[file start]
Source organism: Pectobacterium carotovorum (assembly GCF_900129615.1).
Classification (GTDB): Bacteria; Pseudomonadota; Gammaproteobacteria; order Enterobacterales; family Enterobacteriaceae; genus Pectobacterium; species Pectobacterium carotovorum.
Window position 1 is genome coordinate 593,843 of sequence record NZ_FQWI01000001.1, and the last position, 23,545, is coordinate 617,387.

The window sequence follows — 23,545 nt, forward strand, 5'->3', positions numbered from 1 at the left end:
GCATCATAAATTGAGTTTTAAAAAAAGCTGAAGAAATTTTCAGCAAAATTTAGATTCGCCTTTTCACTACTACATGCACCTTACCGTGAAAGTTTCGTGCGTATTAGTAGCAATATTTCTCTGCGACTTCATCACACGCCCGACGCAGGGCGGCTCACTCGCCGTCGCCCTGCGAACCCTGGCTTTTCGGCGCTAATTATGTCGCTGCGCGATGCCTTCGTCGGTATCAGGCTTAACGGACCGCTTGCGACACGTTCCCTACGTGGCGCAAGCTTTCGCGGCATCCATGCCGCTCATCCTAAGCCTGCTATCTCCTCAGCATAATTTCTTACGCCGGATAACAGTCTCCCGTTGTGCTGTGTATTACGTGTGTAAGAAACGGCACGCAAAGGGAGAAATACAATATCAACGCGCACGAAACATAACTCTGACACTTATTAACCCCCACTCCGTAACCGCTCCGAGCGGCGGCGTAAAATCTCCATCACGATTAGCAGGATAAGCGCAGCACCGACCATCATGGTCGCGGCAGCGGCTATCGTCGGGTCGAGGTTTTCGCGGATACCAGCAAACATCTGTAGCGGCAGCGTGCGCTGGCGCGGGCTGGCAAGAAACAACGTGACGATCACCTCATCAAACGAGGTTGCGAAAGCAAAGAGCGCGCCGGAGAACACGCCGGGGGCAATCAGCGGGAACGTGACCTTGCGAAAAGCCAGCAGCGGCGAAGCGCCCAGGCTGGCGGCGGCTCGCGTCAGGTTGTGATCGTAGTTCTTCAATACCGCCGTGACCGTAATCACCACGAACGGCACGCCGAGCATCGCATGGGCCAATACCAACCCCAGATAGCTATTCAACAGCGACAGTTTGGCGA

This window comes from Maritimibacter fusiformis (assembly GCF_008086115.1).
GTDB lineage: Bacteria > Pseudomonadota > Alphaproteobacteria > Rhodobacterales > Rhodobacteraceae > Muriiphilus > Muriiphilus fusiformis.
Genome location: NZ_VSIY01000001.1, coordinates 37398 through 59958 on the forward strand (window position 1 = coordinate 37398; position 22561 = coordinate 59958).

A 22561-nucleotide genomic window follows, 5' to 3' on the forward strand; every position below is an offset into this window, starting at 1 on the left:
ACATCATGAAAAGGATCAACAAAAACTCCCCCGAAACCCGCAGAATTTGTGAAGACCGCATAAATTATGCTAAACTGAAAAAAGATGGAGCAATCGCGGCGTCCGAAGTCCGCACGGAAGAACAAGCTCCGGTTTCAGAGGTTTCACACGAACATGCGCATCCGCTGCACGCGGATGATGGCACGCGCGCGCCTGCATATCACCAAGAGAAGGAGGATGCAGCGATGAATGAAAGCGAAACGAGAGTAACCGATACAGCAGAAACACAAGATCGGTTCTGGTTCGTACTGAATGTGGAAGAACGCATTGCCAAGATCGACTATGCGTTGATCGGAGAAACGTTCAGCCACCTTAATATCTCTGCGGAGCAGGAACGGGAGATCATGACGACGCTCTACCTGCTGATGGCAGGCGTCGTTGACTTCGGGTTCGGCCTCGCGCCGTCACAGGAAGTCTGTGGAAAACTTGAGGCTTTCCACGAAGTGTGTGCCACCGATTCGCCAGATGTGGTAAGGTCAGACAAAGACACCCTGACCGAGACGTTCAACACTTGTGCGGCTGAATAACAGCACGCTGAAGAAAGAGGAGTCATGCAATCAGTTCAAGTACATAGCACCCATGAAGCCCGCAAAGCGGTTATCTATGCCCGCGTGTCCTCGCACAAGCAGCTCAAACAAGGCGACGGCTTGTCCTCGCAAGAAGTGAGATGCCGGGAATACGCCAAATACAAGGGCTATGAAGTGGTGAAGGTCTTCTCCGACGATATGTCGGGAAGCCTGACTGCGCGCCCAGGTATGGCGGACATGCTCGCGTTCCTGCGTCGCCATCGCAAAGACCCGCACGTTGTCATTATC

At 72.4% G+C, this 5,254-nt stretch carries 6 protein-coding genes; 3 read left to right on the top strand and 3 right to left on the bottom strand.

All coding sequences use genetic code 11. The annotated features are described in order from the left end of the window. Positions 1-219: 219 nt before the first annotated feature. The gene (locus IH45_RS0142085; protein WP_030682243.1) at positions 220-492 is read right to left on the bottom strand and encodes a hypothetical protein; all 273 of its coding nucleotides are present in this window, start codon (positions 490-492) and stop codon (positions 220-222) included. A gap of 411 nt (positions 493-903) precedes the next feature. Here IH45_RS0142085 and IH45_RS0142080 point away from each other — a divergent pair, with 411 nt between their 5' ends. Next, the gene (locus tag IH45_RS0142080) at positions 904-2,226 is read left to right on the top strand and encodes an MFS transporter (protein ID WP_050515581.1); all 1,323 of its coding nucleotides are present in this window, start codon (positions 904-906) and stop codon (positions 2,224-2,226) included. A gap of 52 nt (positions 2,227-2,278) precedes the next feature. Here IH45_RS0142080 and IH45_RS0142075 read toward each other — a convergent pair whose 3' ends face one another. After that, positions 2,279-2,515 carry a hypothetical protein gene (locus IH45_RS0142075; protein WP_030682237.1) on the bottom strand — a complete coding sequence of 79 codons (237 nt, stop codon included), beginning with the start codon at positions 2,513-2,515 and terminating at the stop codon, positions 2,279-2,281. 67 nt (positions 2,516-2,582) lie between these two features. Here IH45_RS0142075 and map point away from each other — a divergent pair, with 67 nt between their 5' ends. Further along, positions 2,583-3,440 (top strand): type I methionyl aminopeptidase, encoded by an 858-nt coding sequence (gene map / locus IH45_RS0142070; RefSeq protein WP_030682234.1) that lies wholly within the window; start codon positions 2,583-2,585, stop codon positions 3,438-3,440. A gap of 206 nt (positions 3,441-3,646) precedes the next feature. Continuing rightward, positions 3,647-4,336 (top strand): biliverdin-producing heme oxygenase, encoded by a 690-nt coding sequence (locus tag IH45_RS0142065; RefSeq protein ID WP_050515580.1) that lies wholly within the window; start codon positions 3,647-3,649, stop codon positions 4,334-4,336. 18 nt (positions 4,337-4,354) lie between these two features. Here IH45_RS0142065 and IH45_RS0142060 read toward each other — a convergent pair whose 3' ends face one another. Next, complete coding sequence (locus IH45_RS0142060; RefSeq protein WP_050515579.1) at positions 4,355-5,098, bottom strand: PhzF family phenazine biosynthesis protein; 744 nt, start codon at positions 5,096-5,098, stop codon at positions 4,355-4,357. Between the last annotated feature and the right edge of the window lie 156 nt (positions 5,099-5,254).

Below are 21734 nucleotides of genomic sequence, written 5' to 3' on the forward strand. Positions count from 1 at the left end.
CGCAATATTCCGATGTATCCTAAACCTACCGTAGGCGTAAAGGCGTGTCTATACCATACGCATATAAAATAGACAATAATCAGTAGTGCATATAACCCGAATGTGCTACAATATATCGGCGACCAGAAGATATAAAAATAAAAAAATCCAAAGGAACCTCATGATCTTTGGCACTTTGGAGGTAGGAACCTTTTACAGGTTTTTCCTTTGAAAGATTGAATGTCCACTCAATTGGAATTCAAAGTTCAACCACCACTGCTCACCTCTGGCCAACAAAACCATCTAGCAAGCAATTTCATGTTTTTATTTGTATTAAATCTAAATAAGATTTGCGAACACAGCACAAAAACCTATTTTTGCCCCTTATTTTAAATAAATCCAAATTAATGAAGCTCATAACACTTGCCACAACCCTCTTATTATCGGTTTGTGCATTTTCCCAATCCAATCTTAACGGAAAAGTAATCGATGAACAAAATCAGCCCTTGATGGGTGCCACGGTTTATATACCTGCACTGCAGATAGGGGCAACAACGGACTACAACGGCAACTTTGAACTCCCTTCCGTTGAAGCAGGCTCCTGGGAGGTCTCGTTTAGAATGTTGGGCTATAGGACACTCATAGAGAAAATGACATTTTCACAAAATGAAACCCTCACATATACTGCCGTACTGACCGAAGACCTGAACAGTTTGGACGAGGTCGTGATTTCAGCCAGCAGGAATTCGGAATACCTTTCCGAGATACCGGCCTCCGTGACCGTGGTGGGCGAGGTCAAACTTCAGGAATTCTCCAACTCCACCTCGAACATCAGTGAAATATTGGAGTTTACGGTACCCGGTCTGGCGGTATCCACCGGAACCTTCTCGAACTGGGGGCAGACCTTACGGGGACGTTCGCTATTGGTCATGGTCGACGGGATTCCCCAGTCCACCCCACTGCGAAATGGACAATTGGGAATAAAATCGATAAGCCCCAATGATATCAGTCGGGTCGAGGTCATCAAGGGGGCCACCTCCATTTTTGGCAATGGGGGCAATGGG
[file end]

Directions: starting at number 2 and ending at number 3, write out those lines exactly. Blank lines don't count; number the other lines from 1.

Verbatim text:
Classification (GTDB): Bacteria; Pseudomonadota; Gammaproteobacteria; order Enterobacterales; family Enterobacteriaceae; genus Pectobacterium; species Pectobacterium carotovorum.
Window position 1 is genome coordinate 593,843 of sequence record NZ_FQWI01000001.1, and the last position, 23,545, is coordinate 617,387.